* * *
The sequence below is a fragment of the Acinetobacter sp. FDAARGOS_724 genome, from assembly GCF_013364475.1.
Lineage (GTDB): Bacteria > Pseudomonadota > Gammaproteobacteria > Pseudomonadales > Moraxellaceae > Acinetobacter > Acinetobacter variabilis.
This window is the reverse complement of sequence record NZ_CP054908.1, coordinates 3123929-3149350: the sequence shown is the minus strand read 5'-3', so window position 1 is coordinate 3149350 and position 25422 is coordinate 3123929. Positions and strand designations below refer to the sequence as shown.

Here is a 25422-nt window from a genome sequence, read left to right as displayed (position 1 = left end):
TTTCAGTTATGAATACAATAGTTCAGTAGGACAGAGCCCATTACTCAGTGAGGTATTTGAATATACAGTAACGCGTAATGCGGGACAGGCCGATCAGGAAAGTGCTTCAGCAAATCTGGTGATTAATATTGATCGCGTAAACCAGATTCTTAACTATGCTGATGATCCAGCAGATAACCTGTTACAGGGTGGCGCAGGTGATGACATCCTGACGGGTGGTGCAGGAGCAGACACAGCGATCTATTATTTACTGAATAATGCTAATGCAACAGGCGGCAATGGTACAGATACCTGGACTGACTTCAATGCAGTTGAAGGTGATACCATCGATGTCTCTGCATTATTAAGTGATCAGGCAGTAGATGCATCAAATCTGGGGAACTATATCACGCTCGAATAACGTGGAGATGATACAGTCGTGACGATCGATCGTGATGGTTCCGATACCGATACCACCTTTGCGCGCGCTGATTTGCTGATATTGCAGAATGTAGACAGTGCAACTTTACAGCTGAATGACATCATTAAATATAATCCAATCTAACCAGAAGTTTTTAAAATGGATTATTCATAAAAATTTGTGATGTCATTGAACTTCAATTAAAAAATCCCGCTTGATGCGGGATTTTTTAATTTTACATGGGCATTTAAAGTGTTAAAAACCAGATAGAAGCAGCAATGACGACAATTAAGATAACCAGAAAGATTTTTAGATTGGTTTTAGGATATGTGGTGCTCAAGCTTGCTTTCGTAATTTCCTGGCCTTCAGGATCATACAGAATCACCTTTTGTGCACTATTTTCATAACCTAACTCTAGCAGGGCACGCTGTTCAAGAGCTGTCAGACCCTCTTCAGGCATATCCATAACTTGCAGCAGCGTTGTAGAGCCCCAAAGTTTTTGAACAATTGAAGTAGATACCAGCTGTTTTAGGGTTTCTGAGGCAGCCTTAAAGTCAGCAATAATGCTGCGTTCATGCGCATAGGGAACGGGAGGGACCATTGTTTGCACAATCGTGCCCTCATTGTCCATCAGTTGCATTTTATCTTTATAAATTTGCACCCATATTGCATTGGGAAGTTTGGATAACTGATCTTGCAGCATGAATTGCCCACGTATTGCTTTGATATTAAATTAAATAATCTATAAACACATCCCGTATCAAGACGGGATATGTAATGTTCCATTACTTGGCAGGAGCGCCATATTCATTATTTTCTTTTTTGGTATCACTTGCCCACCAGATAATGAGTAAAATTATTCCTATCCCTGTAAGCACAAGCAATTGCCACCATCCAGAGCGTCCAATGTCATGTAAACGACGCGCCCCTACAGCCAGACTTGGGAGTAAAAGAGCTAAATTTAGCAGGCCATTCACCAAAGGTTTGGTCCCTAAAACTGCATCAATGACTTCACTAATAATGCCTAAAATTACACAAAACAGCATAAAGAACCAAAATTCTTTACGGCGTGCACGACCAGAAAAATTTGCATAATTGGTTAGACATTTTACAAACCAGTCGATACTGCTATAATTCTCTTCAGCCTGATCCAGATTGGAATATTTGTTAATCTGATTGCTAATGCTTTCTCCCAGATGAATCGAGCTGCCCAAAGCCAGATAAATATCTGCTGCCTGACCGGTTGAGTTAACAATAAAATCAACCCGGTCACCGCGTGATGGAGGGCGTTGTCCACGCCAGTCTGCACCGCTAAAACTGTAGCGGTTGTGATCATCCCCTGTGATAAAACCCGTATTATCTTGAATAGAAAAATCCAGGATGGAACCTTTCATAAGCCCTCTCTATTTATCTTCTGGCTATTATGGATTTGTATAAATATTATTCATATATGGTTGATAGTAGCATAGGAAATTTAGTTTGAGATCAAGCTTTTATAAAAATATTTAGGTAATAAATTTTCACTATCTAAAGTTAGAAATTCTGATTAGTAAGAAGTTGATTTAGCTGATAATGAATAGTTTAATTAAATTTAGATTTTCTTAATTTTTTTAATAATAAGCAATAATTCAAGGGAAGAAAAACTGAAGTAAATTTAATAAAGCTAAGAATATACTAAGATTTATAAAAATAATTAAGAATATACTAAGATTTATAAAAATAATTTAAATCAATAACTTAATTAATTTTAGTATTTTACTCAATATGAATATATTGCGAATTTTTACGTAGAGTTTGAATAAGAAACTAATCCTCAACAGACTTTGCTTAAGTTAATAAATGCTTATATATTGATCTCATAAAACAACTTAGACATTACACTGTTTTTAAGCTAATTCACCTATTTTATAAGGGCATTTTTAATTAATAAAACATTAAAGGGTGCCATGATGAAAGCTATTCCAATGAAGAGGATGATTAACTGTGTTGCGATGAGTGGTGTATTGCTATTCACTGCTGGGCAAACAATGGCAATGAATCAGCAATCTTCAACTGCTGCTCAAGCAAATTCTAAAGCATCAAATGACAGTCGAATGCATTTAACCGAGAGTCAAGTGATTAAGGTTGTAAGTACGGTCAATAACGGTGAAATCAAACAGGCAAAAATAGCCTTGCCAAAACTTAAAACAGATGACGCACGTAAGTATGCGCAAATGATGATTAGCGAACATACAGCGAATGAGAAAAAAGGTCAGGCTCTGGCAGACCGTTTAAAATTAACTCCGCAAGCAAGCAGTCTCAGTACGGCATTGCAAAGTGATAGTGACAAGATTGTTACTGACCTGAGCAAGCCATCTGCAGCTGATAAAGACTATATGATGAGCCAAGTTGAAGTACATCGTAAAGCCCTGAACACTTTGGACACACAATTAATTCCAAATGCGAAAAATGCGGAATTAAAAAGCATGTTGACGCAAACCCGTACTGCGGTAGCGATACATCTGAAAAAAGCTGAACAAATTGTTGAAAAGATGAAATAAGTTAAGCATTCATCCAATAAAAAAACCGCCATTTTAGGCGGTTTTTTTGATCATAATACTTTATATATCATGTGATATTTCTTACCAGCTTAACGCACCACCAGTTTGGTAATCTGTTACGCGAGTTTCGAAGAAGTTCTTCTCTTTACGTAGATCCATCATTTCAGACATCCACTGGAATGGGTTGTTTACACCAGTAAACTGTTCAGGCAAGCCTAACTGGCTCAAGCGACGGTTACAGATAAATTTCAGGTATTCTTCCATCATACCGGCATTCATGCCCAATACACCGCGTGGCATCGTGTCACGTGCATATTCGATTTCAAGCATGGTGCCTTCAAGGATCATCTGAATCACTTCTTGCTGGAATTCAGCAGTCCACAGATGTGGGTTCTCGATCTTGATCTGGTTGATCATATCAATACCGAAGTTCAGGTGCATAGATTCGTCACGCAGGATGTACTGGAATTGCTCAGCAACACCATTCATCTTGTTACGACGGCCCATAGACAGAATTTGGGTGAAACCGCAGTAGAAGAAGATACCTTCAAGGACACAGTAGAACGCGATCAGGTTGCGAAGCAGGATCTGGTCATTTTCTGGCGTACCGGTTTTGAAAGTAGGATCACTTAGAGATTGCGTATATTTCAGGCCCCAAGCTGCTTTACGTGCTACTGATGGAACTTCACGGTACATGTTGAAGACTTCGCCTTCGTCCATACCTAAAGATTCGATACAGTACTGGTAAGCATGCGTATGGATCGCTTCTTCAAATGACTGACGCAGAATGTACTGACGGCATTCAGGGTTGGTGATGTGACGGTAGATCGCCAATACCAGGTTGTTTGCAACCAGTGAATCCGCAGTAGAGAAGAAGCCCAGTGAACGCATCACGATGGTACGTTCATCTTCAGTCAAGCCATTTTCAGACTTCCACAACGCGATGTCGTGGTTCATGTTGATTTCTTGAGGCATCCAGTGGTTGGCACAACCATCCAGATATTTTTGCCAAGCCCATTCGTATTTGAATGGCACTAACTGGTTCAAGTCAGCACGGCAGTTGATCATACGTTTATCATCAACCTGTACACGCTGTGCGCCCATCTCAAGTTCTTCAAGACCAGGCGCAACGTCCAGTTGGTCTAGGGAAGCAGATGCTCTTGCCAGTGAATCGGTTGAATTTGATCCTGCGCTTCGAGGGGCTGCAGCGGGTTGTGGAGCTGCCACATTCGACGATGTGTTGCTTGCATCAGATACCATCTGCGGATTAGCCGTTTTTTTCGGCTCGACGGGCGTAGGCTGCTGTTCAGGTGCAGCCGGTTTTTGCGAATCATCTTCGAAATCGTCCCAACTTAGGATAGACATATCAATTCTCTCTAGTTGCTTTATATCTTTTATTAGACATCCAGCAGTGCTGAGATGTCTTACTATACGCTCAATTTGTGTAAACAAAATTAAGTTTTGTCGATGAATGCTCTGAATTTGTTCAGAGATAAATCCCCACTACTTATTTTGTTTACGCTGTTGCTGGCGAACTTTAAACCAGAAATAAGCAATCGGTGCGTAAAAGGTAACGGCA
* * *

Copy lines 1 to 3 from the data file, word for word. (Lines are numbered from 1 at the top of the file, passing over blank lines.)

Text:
The sequence below is a fragment of the Acinetobacter sp. FDAARGOS_724 genome, from assembly GCF_013364475.1.
Lineage (GTDB): Bacteria > Pseudomonadota > Gammaproteobacteria > Pseudomonadales > Moraxellaceae > Acinetobacter > Acinetobacter variabilis.
This window is the reverse complement of sequence record NZ_CP054908.1, coordinates 3123929-3149350: the sequence shown is the minus strand read 5'-3', so window position 1 is coordinate 3149350 and position 25422 is coordinate 3123929. Positions and strand designations below refer to the sequence as shown.